Overall, ~1.4 million reads were successfully aligned to the human genome. Only ~1.1 million reads that were aligned against genomic regions of known pre-miRNAs, as defined in release 17 of miRBase (Kozomara and Griffiths-Jones 2011), were further used. Reads with a perfect match to regions of mature or star miRNAs (according to the definitions of miRBase) were counted. In addition, reads that had only one mismatch to regions of mature or star miRNAs but with a high-quality score (phred score) of 30 and above at this position were also counted. Finally, for each position in the mature and star miRNAs, the counts (number of supporting reads) of each sequenced nucleotide were calculated.

Estimating the sequencing error rate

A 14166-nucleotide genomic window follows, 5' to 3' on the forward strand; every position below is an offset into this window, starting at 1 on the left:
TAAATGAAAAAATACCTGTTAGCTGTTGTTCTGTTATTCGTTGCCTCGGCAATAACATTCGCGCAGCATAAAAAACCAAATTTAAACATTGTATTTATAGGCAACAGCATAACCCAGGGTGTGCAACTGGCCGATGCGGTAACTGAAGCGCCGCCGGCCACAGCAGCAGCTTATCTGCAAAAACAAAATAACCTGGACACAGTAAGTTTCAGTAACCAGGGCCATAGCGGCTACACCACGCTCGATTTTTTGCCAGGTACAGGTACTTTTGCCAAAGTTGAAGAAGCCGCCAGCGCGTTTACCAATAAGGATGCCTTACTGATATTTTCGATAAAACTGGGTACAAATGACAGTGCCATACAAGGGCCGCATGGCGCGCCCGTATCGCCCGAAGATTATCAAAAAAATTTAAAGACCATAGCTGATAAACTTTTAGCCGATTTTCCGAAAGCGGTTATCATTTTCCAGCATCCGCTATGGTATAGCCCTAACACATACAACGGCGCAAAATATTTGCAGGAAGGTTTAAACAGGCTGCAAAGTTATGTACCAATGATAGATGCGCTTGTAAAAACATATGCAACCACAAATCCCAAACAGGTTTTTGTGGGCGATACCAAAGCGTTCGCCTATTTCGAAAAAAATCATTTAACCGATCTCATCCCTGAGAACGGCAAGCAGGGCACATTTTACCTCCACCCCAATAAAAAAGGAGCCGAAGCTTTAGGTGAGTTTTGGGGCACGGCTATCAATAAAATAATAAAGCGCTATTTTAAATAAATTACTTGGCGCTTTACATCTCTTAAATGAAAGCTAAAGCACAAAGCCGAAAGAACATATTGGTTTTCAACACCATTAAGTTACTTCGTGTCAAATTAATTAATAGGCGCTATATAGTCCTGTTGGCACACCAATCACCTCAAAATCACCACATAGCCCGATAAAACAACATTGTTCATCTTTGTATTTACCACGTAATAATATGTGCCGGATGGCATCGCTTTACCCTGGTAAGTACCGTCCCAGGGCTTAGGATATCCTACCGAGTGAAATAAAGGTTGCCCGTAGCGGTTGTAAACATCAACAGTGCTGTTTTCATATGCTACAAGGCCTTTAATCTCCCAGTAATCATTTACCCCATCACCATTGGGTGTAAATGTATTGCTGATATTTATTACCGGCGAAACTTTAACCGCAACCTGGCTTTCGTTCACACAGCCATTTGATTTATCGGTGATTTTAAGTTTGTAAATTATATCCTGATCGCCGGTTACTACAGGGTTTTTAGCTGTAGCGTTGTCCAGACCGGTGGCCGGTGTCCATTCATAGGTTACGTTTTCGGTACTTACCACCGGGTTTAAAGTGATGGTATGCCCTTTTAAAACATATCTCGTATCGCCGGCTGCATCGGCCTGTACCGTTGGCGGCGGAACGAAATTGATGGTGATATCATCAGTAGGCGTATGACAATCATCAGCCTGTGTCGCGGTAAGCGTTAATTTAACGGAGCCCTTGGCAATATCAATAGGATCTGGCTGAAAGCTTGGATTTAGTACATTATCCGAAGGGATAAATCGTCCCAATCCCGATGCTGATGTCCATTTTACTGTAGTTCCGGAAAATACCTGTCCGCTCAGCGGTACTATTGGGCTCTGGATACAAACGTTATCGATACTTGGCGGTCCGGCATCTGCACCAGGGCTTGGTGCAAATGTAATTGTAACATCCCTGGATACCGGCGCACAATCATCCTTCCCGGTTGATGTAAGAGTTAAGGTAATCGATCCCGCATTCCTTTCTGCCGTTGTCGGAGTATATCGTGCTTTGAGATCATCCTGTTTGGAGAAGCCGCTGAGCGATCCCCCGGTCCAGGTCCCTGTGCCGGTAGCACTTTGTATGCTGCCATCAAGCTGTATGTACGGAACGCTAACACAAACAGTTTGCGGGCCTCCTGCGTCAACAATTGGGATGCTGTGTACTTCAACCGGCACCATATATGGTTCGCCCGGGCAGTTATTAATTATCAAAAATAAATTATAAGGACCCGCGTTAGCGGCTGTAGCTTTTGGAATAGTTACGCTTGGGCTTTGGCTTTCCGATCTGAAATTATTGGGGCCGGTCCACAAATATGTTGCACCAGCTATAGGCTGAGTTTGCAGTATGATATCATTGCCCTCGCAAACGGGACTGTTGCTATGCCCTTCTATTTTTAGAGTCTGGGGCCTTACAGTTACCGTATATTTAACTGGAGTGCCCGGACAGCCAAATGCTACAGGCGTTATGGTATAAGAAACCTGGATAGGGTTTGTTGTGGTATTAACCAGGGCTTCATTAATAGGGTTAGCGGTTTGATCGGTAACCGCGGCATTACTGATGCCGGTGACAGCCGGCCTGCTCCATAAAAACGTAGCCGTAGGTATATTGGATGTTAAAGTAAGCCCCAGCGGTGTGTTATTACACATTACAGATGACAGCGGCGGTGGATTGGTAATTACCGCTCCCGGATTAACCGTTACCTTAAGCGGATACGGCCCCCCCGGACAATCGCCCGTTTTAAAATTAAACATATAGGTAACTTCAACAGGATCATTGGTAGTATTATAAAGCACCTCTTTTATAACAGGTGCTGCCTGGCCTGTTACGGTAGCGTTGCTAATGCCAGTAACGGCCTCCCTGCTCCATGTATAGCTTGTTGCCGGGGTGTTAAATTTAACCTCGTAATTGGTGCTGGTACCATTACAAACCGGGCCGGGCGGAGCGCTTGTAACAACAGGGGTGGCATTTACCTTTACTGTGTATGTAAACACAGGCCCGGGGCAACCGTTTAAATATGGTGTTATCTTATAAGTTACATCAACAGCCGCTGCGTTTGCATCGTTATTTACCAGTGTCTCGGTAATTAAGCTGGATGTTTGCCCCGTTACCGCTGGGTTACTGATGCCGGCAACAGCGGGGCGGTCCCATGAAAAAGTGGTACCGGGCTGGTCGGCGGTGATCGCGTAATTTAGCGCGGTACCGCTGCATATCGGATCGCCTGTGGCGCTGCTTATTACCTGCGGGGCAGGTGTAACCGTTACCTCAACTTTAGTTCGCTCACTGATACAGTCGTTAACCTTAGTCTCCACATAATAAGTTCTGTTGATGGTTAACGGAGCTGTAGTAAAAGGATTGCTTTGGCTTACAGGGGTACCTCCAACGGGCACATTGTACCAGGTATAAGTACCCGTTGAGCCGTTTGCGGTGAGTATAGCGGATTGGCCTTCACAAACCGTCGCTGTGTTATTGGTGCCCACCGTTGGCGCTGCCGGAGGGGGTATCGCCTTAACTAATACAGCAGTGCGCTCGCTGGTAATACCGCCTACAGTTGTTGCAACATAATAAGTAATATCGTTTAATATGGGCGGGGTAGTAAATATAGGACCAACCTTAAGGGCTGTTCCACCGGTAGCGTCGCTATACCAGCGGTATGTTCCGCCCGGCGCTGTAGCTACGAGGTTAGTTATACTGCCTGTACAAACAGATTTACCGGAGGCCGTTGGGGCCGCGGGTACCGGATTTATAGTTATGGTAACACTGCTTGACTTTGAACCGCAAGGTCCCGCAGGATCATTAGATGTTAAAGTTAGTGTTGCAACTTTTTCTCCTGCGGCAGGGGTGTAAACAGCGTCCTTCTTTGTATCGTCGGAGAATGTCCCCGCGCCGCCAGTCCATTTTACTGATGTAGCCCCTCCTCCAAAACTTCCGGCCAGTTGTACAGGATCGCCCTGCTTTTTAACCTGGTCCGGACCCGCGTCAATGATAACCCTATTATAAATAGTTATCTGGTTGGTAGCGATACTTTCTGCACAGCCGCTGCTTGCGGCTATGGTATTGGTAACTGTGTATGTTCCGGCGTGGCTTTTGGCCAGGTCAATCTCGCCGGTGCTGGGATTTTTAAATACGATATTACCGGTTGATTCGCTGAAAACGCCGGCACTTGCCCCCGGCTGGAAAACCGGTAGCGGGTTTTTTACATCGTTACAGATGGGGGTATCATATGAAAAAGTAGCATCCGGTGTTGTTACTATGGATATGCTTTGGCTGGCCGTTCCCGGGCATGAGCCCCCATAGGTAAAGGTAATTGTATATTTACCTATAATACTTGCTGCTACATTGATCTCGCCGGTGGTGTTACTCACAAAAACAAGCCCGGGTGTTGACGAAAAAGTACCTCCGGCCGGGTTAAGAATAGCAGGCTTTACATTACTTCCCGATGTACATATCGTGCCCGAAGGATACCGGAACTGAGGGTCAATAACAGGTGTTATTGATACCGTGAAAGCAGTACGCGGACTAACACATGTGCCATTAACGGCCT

The sequencing error rate was estimated using the phred score supplied by the Illumina's sequencer. As only mismatches with phred score of 30 were allowed (see above), the expected base call error rate cannot exceed 0.1% in each position. We used the aligned read data to validate that this estimate is indeed compatible with the actual sequencing error in the retained reads. By merging the data from all the mature and star miRNAs, we calculated the rate of any type of mismatch from the 12 possible mismatches. In this calculation, the location of the mismatch should also be taken into account as biological modifications appear in the 3′ of the miRNA (Burroughs et al. 2010) and sequencing quality is lower toward the end of the read (Dohm et al. 2008). Therefore, the calculation was performed separately in each position along the mature/star miRNA. The total mismatch rate (summing all the 12 types of mismatches) was 0.1%–2.6% in the different positions. These numbers are higher than the expected estimation from the phred score (<0.1%). However, the rate relevant for the statistical analysis to follow (see Identifying Editing Sites in miRNAs below) is the maximal mismatch rate of any single type of mismatch, not the sum over all mismatches. Indeed, by excluding four exceptions, no single mismatch type had rates >0.1% at any position. The four exceptions were all A-to-G modifications at positions 1, 4, 5, and 6, and they were caused by extensive A-to-G modifications in miR-99a, miR-381, miR-411, and miR-376c, respectively (Supplemental Table 5). By excluding these four A-to-G mismatches, the total mismatch rate is lowered to 0.1%–0.29%, which is compatible with the rate expected according to the phred score.